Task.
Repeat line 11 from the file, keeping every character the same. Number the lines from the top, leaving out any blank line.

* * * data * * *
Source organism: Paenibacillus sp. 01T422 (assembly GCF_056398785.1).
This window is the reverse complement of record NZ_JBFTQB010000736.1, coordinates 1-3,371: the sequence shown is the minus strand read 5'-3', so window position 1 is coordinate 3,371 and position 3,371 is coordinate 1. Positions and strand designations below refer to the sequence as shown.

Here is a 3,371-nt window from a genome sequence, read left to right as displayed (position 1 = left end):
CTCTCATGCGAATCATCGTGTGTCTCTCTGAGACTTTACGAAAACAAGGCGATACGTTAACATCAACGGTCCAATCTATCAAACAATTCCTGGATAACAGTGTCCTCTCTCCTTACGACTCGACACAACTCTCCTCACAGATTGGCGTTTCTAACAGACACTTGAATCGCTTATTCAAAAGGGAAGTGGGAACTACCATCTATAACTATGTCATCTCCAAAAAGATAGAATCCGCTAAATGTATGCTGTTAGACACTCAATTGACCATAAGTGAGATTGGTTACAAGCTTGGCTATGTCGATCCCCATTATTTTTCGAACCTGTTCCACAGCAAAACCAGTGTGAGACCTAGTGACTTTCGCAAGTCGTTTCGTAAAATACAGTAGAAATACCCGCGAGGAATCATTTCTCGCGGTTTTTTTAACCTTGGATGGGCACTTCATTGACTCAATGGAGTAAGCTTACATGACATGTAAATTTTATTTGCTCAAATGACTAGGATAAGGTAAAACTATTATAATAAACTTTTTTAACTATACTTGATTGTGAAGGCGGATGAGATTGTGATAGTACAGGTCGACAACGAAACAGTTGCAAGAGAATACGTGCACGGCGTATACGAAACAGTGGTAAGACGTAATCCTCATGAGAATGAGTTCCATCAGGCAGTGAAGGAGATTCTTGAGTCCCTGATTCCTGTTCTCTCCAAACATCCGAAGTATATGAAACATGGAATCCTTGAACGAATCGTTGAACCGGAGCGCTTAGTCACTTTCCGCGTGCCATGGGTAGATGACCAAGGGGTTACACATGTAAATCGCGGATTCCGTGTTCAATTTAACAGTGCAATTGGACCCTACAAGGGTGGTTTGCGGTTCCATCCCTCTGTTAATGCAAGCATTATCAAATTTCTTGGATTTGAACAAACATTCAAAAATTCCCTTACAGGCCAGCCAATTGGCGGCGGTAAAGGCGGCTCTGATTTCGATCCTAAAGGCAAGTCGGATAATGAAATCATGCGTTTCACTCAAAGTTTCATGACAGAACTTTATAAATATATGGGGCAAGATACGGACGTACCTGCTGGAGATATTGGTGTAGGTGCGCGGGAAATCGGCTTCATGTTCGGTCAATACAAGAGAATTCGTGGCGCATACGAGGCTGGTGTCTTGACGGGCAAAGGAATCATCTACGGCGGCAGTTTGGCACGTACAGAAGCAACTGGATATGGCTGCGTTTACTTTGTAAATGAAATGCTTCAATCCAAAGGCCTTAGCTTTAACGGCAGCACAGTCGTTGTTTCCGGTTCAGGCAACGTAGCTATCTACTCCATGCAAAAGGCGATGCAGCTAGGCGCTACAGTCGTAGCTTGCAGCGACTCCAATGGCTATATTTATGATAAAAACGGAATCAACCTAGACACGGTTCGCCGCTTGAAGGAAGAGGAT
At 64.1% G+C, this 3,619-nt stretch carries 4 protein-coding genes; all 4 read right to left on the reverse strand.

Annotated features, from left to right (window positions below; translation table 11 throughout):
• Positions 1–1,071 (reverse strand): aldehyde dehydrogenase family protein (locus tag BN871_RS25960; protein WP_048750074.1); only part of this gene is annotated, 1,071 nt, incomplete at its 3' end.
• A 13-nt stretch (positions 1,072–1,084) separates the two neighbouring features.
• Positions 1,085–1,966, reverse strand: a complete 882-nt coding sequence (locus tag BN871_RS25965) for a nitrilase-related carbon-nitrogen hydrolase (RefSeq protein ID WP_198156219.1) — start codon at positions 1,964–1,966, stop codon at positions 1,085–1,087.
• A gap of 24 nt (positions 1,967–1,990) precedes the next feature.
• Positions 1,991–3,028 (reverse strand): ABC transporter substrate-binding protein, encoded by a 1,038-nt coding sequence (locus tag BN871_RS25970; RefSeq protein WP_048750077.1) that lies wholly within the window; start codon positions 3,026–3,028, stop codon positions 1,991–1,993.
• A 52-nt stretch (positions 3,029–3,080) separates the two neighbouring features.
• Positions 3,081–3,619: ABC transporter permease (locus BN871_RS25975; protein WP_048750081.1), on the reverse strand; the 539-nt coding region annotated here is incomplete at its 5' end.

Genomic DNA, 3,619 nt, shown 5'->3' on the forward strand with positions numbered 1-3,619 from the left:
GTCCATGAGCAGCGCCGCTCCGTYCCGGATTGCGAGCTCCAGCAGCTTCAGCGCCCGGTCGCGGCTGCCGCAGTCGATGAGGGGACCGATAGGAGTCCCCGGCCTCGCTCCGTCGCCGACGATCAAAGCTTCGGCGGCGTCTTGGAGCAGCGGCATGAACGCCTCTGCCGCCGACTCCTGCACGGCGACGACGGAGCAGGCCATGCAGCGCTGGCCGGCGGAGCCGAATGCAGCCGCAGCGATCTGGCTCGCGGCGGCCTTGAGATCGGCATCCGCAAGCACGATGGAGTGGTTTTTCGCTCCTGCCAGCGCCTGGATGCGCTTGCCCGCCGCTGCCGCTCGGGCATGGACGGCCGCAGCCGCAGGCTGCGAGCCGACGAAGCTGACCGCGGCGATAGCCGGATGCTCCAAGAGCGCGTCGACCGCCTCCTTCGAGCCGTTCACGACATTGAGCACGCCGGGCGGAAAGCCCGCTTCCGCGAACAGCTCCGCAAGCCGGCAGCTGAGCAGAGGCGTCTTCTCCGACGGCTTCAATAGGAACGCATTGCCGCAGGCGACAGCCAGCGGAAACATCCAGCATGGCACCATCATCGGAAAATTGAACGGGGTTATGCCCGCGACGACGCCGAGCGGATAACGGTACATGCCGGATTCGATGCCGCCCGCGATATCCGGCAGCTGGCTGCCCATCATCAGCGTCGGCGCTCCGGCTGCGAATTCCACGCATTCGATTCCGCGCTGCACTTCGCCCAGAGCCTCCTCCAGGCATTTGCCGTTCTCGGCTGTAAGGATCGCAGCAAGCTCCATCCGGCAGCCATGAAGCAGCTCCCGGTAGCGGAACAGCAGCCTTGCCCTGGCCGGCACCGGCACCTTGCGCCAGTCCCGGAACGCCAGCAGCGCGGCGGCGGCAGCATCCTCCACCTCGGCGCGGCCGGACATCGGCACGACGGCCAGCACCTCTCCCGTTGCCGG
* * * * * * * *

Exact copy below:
• Positions 1,991–3,028 (reverse strand): ABC transporter substrate-binding protein, encoded by a 1,038-nt coding sequence (locus tag BN871_RS25970; RefSeq protein WP_048750077.1) that lies wholly within the window; start codon positions 3,026–3,028, stop codon positions 1,991–1,993.